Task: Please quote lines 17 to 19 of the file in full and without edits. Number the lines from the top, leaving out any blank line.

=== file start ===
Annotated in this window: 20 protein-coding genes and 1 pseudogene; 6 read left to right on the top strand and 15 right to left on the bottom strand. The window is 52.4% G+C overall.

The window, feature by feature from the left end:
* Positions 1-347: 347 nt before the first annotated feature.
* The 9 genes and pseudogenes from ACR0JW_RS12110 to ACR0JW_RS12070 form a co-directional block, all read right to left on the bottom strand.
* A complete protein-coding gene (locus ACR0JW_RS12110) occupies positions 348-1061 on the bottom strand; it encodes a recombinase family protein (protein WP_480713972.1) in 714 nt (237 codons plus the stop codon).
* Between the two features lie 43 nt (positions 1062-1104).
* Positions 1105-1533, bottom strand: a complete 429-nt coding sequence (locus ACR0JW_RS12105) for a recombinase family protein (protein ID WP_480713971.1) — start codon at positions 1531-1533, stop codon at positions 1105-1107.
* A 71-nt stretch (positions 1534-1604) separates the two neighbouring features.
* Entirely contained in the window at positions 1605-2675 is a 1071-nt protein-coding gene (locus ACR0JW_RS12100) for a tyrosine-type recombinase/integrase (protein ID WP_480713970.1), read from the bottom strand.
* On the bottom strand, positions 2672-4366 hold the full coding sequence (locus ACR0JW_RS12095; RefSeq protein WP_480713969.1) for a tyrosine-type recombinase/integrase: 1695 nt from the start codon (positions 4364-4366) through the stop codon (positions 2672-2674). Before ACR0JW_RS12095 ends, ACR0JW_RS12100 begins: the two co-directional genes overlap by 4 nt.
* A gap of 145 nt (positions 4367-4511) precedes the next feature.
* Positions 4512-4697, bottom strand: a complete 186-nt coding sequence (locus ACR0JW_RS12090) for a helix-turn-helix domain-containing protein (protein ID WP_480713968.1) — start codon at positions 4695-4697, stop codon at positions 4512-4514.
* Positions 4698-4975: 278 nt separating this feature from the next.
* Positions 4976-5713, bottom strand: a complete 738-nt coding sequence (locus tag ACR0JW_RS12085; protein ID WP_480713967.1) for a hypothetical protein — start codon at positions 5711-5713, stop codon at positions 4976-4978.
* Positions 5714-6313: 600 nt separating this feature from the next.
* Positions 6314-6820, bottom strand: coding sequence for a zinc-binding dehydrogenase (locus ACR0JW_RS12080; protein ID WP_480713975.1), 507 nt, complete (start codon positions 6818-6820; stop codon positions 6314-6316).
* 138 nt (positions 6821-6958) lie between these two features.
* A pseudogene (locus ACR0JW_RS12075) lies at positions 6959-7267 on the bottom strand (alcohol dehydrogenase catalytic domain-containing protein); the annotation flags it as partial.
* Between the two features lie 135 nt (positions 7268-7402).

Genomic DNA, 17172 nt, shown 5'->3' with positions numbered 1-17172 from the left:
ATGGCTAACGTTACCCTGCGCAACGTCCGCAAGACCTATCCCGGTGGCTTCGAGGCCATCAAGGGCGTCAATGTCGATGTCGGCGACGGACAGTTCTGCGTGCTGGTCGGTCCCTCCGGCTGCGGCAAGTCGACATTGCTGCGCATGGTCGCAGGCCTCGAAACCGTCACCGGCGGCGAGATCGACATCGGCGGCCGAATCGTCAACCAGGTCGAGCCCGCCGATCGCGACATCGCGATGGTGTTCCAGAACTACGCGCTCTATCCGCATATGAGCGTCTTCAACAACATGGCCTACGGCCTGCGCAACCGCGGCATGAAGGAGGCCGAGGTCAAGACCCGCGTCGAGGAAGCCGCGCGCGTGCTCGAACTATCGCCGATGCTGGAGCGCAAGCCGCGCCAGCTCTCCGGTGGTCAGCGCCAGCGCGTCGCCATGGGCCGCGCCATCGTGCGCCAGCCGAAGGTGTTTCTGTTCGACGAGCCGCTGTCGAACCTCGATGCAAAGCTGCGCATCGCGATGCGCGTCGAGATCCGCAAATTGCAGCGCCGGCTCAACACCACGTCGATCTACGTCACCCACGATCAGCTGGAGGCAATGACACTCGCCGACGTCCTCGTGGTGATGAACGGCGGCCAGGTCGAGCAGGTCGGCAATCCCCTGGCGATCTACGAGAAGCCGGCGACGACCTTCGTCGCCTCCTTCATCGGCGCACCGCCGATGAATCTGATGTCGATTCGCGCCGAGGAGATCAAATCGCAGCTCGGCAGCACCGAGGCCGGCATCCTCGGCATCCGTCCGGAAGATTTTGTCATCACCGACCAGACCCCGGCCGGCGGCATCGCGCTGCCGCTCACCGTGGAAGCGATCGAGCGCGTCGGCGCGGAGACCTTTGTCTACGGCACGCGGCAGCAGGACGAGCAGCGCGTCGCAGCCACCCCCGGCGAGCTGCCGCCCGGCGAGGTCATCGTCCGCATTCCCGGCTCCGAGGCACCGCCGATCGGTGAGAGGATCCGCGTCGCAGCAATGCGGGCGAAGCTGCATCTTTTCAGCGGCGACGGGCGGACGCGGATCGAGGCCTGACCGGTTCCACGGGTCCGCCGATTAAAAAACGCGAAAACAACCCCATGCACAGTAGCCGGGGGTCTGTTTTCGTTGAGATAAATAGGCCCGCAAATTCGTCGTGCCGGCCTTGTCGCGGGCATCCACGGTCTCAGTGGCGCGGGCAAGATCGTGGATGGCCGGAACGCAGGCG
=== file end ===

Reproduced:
* 138 nt (positions 6821-6958) lie between these two features.
* A pseudogene (locus ACR0JW_RS12075) lies at positions 6959-7267 on the bottom strand (alcohol dehydrogenase catalytic domain-containing protein); the annotation flags it as partial.
* Between the two features lie 135 nt (positions 7268-7402).